Temperatures and Precipitation reflect conditions over the past four to six weeks. The long range forecast is for the next 30 days. Above and below normal is indicated above in the narrative, areas not mentioned fall in the climatology category which means there are equal chances of being below normal(33.3%), normal (33.3%) or above normal (33.3%).
Fig.8. Map describing the wildland fire potential (8 June – 6 July 2000) for areas throughout the country.
(Source: National Interagency Fire Center)
Remarks on Prescribed Burning
At this time of the year prescribed burning operations are conducted routinely.
Fire is an important natural tool for ecosystem management. It can reduce dense vegetation improving wildlife habitat and lessening the potential for large, wildfire disasters. Land managers are directed to prepare a prescribed fire/burn plan for every area of public land that can burn. Some areas require total suppression while others will benefit from a wildland fire. Those areas that will benefit from a fire can be treated by a prescribed fire.
Especially, for the moment, in the southern and southeastern regions of the United States prescribed fire activities will be carried out in the following weeks and months. In this case, fire signals on satellite images can be traced back to this kind of land management activities.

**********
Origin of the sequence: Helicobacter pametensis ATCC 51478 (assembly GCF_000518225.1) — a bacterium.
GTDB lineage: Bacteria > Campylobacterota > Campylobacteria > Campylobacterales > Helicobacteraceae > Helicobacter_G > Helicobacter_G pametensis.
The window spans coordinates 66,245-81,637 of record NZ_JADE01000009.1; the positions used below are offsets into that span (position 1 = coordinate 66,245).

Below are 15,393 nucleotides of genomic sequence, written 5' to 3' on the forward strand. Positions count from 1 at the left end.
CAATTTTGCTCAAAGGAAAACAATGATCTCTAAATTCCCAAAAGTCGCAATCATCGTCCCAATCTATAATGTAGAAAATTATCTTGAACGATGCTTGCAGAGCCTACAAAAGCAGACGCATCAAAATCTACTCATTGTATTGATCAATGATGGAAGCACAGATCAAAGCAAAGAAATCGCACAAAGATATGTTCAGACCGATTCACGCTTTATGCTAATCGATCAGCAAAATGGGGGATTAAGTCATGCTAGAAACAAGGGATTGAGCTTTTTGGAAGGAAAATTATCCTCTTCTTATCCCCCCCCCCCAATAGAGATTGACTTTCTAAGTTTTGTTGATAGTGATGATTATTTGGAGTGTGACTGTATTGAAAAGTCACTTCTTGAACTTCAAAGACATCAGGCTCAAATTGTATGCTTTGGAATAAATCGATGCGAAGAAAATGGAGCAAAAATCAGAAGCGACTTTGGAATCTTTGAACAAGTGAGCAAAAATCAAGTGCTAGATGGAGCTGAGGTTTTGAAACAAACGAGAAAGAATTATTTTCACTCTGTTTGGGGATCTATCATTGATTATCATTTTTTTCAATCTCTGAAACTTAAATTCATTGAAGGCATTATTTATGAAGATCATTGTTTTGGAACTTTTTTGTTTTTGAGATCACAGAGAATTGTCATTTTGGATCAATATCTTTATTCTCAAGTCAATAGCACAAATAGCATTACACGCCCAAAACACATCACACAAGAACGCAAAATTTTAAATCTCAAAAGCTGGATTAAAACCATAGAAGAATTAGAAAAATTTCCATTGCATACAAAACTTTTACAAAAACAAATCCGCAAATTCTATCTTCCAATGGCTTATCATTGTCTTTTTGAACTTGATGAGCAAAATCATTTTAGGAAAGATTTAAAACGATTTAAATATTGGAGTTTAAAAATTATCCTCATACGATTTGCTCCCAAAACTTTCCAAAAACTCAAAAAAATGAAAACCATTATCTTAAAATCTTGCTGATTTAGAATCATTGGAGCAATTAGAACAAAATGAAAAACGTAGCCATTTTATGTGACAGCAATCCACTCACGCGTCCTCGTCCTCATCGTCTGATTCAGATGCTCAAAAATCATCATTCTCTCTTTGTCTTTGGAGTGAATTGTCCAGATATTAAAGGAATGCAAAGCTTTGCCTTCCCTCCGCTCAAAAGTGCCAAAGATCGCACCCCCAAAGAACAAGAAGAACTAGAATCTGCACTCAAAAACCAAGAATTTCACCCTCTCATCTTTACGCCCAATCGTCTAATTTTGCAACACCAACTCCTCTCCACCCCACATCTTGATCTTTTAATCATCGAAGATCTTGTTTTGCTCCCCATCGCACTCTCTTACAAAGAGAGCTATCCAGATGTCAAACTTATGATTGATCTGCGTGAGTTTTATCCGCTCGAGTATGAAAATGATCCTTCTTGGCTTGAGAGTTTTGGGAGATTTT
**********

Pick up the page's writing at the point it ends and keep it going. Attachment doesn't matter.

In the Prescribed Fire Position Paper of the Forest Protection Bureau by the Division of Forestry in Florida, prescribed fire activity is described as a land management application that is essential to the practice of forestry, management of wildlife, preservation of endangered plant and animal species, improvement of range conditions and reduction of wildfire damage in the wildland/urban interface areas. While there is general public and landowner concern with increased smoke, reduced air quality, and liability; the general public and landowners benefit significantly from the reduction of devastating wildfire, improved wildlife habitat and forage, preservation of endangered and threatened plant and animal species, and improved management of forest resources. The prospect of severe reductions in the utilization of this management tool is of major concern to Florida’s natural resource managers and conservationists due to the subsequent loss of derived public and private benefits. They suggest the need for legislative attention.